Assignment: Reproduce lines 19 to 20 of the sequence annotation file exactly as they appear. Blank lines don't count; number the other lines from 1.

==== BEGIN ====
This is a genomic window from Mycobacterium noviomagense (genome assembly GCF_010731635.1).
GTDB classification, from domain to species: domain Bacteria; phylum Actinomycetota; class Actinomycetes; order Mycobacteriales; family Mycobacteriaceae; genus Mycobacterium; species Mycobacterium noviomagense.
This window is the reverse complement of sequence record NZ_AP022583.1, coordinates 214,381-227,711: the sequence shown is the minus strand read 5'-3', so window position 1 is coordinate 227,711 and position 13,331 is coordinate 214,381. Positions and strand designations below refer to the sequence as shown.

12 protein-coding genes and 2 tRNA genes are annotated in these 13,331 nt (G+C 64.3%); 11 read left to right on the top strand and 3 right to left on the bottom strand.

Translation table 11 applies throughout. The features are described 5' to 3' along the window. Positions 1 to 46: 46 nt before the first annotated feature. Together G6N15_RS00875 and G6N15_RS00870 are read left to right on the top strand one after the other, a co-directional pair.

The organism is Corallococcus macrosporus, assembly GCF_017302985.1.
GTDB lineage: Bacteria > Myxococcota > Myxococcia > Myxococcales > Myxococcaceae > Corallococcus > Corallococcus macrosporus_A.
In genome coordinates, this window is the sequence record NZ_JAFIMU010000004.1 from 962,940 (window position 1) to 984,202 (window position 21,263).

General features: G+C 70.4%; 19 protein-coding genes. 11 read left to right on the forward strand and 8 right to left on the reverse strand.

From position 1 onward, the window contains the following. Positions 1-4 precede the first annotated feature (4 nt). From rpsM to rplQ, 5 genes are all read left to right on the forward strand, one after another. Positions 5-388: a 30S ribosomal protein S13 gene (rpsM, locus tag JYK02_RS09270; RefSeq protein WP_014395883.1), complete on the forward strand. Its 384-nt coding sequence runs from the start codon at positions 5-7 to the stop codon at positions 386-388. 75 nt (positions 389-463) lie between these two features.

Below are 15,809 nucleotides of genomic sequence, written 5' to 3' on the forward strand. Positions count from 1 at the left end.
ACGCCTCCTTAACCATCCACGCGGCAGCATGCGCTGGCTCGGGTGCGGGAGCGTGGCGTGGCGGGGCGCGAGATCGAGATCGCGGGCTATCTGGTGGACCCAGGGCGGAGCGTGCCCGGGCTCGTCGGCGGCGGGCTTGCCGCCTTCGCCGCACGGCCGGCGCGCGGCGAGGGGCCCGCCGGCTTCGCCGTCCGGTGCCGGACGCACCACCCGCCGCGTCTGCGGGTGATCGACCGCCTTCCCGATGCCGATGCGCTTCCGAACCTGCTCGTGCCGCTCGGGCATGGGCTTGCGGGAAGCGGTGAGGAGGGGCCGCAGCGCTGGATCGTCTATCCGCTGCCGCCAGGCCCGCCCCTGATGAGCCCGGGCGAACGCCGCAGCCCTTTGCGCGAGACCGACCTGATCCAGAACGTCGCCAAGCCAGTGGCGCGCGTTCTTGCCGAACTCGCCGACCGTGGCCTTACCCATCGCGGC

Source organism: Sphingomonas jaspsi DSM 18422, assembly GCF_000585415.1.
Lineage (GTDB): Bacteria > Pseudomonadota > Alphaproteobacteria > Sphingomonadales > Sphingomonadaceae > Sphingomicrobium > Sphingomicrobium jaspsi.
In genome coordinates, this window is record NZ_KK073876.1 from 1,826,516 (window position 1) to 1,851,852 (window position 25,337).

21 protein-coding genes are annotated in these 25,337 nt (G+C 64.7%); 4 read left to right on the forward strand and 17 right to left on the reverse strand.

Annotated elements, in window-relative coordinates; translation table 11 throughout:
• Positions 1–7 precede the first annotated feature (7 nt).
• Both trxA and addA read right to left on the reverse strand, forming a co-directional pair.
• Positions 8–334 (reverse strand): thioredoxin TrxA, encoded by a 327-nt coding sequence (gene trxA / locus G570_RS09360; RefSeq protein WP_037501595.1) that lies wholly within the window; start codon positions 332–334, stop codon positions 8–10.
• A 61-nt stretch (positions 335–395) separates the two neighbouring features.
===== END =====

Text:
• Both trxA and addA read right to left on the reverse strand, forming a co-directional pair.
• Positions 8–334 (reverse strand): thioredoxin TrxA, encoded by a 327-nt coding sequence (gene trxA / locus G570_RS09360; RefSeq protein WP_037501595.1) that lies wholly within the window; start codon positions 332–334, stop codon positions 8–10.